“We see some concerns with this, in that without these special recreation management areas, it’s pushing all recreation towards dispersed recreation,” he said. 

The travel committee voted to send a letter asking the BLM to withdraw the draft resource management plan. When asked about the state preparing for potential litigation on the plan, Gov. Gordon’s Natural Resources Policy Advisory Nolan Rap told committee members that “yes, those conversations have begun.” 


Paul Kincaid, a retired Forest Service employee, drove to the Rock Springs open house from Green River. He was mostly interested in the Little Mountain area south of Rock Springs, he said, where he has been hunting since the ‘60s. He hopes the area remains as is — and isn’t subject to intensive energy development. 

“Just leave it like it is,” he said. 

Kathy Lichtendahl of northwest Wyoming has also spent time in the Red Desert area, camping and “wandering around” photographing landscape and vegetation. As a recreationist, she’s not threatened by the conservation-forward approach, she said. 

“Yes, I’m a recreationist, but I’m hoping that recreationists 100 years from now will also be able to enjoy the landscape,” Lichtendahl said. “And if that means there are places where I have to go to A instead of B or behave a little differently, that doesn’t bother me.” 

Runners in the Red Desert. (Courtesy/Citizens for the Red Desert)

Nikki Mann of Lander hiked the Continental Divide Trail in 2011, and said the Red Desert section left a lasting impression — even compared to the hundreds of miles crossing other states. It was hot and vast, a landscape so big you could see your path for days, she said. “It is a very special place.”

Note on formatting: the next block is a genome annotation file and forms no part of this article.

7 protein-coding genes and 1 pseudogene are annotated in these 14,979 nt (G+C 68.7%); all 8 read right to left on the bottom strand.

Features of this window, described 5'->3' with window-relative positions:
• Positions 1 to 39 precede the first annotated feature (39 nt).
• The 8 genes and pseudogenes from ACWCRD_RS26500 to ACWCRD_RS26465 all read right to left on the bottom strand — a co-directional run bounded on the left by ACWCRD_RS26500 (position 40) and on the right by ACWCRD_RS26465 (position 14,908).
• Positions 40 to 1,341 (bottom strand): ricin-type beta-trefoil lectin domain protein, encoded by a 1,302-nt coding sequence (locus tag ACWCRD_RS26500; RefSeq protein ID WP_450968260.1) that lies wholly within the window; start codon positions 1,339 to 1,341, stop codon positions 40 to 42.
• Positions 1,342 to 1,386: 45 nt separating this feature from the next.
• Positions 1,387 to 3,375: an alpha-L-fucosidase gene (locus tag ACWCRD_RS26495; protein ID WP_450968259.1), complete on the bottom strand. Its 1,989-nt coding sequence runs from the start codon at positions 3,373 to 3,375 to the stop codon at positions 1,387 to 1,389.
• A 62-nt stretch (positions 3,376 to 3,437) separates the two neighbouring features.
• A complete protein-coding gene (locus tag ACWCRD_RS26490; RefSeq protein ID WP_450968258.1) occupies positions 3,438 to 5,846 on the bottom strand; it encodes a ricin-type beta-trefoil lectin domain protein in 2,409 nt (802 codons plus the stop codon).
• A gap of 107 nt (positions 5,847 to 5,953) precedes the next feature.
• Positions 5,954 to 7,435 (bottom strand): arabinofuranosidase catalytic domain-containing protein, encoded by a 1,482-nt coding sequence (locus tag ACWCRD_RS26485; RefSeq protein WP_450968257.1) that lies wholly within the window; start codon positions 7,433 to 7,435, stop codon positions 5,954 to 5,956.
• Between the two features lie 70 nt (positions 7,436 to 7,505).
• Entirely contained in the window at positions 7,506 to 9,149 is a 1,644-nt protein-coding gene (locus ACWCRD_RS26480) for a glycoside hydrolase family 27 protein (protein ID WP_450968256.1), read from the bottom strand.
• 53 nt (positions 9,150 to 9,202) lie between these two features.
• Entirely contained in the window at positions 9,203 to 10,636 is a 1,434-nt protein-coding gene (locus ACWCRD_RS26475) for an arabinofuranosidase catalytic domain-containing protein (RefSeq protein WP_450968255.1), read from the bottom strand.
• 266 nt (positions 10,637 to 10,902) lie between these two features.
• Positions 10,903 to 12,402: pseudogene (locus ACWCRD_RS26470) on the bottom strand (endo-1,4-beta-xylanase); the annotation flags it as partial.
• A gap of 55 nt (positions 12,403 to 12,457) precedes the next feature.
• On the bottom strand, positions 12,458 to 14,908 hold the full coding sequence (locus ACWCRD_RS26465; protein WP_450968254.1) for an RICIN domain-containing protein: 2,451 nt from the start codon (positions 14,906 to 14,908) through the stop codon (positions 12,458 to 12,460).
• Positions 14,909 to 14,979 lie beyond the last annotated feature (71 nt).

As a recreator who has also done the Run the Red event, Mann said she appreciates the plan’s acknowledgement of the landscape’s singular value. 

“I think this plan is a nod to, hey, there are lots of important ecosystems around the state … but there’s some that are truly unique among those, and this is one of them,” she said.

It may not be perfect from a recreation standpoint, she said, but “it’s a draft.”

BLM staffers stress that too. The draft is likely to change, especially as substantive comments flow in from locals and other interested stakeholders.

“Really the thing that we’re trying to push out the most is, we are out for public comment on this,” Fisher said. “The whole range of alternatives remains on the table, and all parts and aspects of every alternative remain on the table.”

Katie Klingsporn reports on outdoor recreation, public lands, education and general news for WyoFile. She’s been a journalist and editor covering the American West for 20 years. Her freelance work has...

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  1. It absolutely will restrict my favorite form of recreation, rockhounding. It will make it a crime to pick up rocks. I guess the folks back east and city folks believe it doesn’t count. So we rockhounders must oppose this plan if we want to continue our passion in life!

  2. Totally profiling certain groups of recreation types as if ethical hunters and offroaders are the problem to issues the concerns in this complete BLM draft. What evidence do they have that ethical outdoor recreationist are the causes of this blockade type draft ? The issues that are covered about vandalism? Who do they suspect? Destructive tweakers need destroyed not law abiding ethical recreators. Foolish agenda not dealing with the issues but taking freedoms and land from the good taxpayers . The intentions are clear by what BLM says in mistakenly left in draft.

  3. Typical government agenda, codifying 1% of the people over the wishes of the other 99% that actually use the area. The way I read it they will be shutting out development such as oil and gas and mining, pipelines and electrical transmission lines, will this also shut out wind turbines and solar farms? They also seem to be trying to push out the livestock producers and hunters and fisherman. Alternative D seems to be the most reasonable for most involved but Ms. Klingsporn barely mentions it.